Speaking of peer to peer, it is worth situating our discussion of digital ownership in the context of a controversial current topic. We are all familiar now with the forced rise of non-fungible tokens or NFTs, whose popularity has been spoken into existence by wealthy tech bros and financial speculators. An NFT is supposed to be a record of the ownership of some file hosted online. Each record is stored on a decentralized (peer-to-peer) digital ledger called a blockchain. We need not discuss the technicalities of the blockchain as a technology, but suffice it to say that it is wildly expensive in terms of processing power and thus electricity to put a new record onto the blockchain for each set of transactions that take place there. Even this, however, is not directly pertinent to the discussion of NFTs as a universal record of the ownership of digital things. Never mind that NFTs cannot actually store the digital objects they represent and can only store the URL of the object which is hosted by someone else and must be accessed by anyone else. Never mind that owning an NFT does not necessarily if ever correspond with owning the intellectual property of the content hosted at the URL indicated by the NFT. Never mind that NFTs share a blockchain with cryptocurrency, are bought with cryptocurrency, and thus exist to expand the market share for cryptocurrency. In the real world, NFTs are a costly scam. In an ideal world, the universally-recognized ownership of digital things is still unfeasible and, to us, undesirable. This is irrespective of how much electricity it costs to update a blockchain, or the extent to which digital ownership via NFTs is just an opportunity for financial speculation. The push for universally recognizable digital property speaks to publishers’ desire to build artificial fences with which to divide up the internet and sell access piecewise. I do not doubt that if there existed a more reliable way of objectively proving the ownership of digital things, publishers would pursue it. I don’t think we should give anyone an inch in complaining about people possessing digital files they don’t ‘own’. The opposite movement of the one to restrict free access is the one to embrace it [7]. Right click and hit save on anything you want.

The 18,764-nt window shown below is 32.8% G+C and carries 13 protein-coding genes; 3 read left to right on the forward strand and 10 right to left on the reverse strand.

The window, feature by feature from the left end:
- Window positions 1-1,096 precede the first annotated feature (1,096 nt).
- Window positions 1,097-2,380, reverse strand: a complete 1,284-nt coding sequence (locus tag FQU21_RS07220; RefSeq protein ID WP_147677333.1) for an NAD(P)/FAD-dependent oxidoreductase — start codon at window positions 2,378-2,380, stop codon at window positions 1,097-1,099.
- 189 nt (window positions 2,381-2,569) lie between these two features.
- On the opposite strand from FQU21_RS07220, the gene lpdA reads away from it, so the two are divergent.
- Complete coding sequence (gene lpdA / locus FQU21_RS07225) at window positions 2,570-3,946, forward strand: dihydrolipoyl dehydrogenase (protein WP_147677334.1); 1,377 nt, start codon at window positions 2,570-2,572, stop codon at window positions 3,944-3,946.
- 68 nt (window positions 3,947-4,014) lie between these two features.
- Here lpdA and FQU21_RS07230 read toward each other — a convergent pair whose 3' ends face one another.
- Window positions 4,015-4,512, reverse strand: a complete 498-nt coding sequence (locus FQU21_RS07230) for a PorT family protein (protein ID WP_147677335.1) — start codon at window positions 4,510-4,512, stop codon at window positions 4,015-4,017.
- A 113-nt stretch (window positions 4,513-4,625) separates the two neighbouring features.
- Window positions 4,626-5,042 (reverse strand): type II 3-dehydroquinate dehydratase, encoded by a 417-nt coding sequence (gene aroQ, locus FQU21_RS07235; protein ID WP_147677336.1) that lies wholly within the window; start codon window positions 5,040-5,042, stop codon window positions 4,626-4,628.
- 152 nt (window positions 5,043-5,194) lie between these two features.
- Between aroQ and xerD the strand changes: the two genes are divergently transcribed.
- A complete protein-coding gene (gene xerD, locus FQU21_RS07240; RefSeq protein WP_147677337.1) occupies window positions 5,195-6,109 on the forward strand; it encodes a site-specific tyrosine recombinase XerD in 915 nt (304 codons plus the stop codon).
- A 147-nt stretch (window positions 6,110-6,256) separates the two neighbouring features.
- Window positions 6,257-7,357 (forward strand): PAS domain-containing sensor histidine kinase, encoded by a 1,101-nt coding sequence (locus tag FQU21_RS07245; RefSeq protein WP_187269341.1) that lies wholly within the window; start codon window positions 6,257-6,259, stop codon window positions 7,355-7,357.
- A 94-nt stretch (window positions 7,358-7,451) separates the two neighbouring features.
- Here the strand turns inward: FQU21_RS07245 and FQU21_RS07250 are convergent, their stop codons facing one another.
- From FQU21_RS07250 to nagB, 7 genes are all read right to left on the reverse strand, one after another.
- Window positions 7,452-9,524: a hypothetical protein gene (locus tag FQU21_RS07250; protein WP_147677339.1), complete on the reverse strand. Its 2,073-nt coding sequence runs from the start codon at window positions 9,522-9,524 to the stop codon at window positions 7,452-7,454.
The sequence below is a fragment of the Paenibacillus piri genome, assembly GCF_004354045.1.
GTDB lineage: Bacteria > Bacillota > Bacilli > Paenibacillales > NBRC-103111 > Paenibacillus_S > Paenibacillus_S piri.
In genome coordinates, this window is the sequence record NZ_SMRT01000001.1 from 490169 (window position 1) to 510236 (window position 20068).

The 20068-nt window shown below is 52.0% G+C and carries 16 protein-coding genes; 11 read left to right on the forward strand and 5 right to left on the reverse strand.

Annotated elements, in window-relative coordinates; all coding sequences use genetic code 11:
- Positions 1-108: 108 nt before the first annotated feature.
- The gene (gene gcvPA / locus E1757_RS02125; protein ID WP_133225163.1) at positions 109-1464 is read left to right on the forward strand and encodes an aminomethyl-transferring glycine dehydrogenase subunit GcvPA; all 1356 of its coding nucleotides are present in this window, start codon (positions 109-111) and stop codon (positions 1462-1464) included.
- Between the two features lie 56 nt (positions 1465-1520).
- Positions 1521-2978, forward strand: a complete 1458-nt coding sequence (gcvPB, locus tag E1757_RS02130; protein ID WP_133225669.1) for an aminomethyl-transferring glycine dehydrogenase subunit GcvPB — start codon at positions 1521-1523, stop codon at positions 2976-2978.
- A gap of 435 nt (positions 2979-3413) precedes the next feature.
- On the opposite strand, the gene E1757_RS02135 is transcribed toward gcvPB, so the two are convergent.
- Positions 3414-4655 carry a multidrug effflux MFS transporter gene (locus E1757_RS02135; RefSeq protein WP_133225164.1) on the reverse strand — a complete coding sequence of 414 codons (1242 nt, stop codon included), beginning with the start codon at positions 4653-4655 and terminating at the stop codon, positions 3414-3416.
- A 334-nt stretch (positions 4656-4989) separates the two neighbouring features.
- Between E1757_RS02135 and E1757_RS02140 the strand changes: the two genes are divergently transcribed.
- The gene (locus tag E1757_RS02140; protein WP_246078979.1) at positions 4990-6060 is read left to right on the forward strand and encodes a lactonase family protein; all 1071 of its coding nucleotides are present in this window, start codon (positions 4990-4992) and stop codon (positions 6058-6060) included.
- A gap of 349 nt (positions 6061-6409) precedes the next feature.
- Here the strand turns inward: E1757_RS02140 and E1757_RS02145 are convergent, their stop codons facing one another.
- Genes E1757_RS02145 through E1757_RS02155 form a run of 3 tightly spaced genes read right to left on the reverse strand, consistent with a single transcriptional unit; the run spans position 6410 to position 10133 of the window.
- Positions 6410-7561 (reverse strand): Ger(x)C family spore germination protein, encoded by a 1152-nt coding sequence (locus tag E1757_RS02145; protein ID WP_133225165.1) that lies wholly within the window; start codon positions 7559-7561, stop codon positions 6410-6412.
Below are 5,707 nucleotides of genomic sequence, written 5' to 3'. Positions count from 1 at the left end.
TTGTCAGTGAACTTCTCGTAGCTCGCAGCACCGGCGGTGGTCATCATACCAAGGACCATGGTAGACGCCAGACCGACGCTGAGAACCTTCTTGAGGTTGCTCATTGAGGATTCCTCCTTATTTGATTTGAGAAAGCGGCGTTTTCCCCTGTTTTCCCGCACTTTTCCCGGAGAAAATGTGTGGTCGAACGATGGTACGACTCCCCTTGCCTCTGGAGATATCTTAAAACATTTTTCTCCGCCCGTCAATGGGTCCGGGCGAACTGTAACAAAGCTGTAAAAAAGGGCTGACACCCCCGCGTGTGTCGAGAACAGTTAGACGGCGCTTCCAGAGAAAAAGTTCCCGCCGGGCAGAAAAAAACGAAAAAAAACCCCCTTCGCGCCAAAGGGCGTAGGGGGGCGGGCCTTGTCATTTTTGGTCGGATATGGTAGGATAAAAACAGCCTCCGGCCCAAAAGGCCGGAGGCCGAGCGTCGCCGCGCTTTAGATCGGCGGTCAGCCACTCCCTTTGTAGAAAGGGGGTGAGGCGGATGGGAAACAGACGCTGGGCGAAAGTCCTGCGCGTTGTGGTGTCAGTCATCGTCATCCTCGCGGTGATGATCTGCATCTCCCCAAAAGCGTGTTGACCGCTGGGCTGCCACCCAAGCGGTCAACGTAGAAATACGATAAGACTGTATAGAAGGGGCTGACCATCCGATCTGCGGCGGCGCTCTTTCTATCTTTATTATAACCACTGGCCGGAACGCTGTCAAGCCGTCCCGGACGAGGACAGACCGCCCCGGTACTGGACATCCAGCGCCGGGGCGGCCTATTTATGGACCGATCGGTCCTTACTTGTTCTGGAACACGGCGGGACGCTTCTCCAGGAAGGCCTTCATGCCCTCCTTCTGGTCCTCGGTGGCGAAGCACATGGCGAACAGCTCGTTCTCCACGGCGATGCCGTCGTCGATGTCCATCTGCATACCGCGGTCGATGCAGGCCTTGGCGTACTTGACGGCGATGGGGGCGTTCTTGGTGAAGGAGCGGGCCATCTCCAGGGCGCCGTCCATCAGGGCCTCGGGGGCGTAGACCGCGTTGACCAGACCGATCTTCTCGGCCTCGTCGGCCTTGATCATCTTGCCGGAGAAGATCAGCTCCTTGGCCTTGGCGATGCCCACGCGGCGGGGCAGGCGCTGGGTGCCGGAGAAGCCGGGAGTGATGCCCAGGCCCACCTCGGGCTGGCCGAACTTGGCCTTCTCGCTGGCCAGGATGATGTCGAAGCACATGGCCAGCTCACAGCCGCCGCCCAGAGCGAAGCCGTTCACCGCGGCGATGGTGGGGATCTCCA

Likewise, the movement opposite of the one to privatize online activity is the one to collectivize it. As long as the internet has enabled online users to communicate, it has allowed those same users to cooperate. Long-standing open source projects like Wikipedia rely on the combined efforts of vast numbers of users all contributing of their own volition, receiving nothing in return but the product of their time. Some websites like online etymology dictionary Etymonline are the products of individual effort, made freely available thanks to the support of users. There are communities of creatives who make things and publish them freely, such as those on DeviantArt and Archive of our Own and on any social network with a fanbase. These efforts also exist in the tabletop role-playing game hobby. Basic Fantasy RPG is an open-source rulebook freely accessible and open to community contributions. OSRIC and Delving Deeper are likewise freely available online and are only possible due to the applied effort of both individual and collective enthusiasm. On the internet, any level of organization is possible to produce things of any quality, not only for sale but for the community’s own use and satisfaction. Groups of people who freely associate with each other and have avenues of materially supporting each other are empowered to accomplish all these things and more, without exploiting themselves and being subjected to the alienating logic of capital in even their free time.

Online communities have a drive to make things, share things, and support members. For a community with such a small market share and with such small potential margins, is it worth commodifying its time and products? The market is not an effective way to accomplish any of the community’s goals because it has its own goals that do not necessarily align with the others. For a community whose products are so niche and have such low margins, it is not very profitable either. Why pursue it then when other, more direct paths toward collective goals exist? This is not a pipe dream but a reality of online activity which already exists at large, has existed since the beginning, and exists in our own community. It is nevertheless one which should be embraced in the face of increasing commodification, to prevent capital logic and financial speculation from taking any more control of our lives than it already has.